U.S. Military in West Palm Beach
In 1940 the U.S. Army Air Corps, forerunner of the U.S. Air Force, established Air Transport Command at Morrison Field, which had opened in 1936 west of West Palm Beach. The army added barracks and other buildings, and a hangar for the 3,000 soldiers who would be stationed there during the coming war.
More than 45,000 pilots either trained or flew out of West Palm Beach for destinations such as the invasion of Normandy, France, on D-Day. As many as 250 women from the Women's Army Corps (WACS) also served at Morrison Field. The 313th Material Squadron from Miami Municipal Airport moved to Morrison Field in April 1942 to handle air cargo and maintain both airport and aircraft. A thousand men worked around the clock to overhaul, repair, and flight-test aircraft before returning them to service.
The 308th Bombardment Group, the 3rd Combat Cargo Group, and others flew between Morrison Field and India, from which they made trips to China. The trip, which was nicknamed “flying the hump,” over the Himalayas Mountains, took over two weeks each way. The planes made stops in Puerto Rico, British Guinea, and Brazil before the 1428 miles across the ocean without refueling to Ascension Island. From there, they stopped in Liberia, then flew up the west coast of Africa and across the Sahara Desert to French Morocco in North Africa, and on to India. Military secrecy demanded that Palm Beach County’s civilians had little idea of the importance of this command until after it was deactivated in 1947.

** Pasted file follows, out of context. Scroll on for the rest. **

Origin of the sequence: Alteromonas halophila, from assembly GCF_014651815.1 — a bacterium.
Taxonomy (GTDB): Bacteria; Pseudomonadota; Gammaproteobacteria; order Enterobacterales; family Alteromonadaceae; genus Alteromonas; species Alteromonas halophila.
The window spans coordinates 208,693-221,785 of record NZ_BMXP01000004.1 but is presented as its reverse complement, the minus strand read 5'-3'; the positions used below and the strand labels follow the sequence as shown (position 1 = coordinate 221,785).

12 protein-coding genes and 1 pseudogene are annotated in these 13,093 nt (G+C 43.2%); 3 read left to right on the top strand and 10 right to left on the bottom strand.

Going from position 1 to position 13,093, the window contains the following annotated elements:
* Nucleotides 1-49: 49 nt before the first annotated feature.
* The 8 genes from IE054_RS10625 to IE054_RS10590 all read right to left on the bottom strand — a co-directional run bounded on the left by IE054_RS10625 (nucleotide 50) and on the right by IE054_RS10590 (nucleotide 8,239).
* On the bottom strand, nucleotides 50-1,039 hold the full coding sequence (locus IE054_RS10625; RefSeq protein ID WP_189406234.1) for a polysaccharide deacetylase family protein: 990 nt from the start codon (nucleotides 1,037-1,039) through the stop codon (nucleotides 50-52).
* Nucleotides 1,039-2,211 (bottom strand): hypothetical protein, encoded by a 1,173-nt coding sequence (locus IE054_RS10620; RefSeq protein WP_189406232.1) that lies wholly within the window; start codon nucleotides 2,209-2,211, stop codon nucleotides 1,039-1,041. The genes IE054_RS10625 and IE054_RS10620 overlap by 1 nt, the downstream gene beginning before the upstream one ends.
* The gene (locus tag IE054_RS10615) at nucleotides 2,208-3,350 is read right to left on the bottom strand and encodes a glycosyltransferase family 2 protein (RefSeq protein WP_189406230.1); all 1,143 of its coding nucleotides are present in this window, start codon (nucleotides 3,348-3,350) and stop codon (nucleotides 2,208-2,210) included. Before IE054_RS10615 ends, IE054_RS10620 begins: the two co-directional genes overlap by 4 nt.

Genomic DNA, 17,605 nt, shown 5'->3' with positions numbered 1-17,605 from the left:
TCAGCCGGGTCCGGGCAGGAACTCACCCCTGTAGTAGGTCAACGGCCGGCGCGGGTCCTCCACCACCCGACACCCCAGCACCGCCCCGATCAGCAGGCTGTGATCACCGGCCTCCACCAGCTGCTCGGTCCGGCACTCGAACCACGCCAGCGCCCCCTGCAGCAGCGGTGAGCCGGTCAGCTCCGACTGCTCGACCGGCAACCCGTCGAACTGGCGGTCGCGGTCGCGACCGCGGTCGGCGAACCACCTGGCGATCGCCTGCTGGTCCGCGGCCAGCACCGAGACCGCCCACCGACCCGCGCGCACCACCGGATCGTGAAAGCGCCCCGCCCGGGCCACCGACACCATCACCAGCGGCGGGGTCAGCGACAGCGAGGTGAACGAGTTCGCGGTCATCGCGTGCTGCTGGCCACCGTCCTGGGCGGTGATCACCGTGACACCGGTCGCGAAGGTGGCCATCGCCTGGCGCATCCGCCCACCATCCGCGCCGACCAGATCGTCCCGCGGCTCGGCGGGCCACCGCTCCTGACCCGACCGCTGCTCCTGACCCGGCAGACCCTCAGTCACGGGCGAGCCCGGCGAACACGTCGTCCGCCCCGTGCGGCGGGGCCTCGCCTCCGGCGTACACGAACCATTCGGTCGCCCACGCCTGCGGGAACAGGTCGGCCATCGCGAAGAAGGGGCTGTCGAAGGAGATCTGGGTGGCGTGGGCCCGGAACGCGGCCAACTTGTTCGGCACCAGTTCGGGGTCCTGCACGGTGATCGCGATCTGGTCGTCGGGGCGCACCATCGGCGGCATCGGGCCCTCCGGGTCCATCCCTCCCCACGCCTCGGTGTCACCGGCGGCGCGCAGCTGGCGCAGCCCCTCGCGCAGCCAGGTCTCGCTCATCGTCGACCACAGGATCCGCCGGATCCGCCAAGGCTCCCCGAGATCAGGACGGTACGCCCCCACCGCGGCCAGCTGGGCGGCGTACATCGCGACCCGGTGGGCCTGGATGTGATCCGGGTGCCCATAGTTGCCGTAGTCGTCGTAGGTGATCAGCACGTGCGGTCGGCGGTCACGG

The Army Air Force established the 1st Air Weather Group at Morrison Field in 1946 to administer, train, equip, and organize the four weather reconnaissance squadrons then assigned to the Air Weather Service, which had started its first squadron in Ohio in 1942. The 55th Squadron flew a B-29 over a hurricane for the first time from Morrison Field on October 7, 1946, with three photographers and a public relations officer on board to cover the event.
Morrison Field was deactivated in June 1947 and returned to Palm Beach County. A year later, county commissioners voted to rename the facility Palm Beach International Airport, though the community had mixed feelings about losing the name that held historical significance, and that thousands of former service men and women might choose to revisit.
From 1951 to 1953 the airport served its country again as Morrison Air Force Base, where 23,000 airmen trained during the Korean War. A new terminal was dedicated in 1988 to U.S. Navy Commander David McCampbell (1910-1996), a lifelong resident of Palm Beach County and World War II flying ace who received the Congressional Medal of Honor.
To read more about Morrison Field click here.
© Historical Society of Palm Beach County.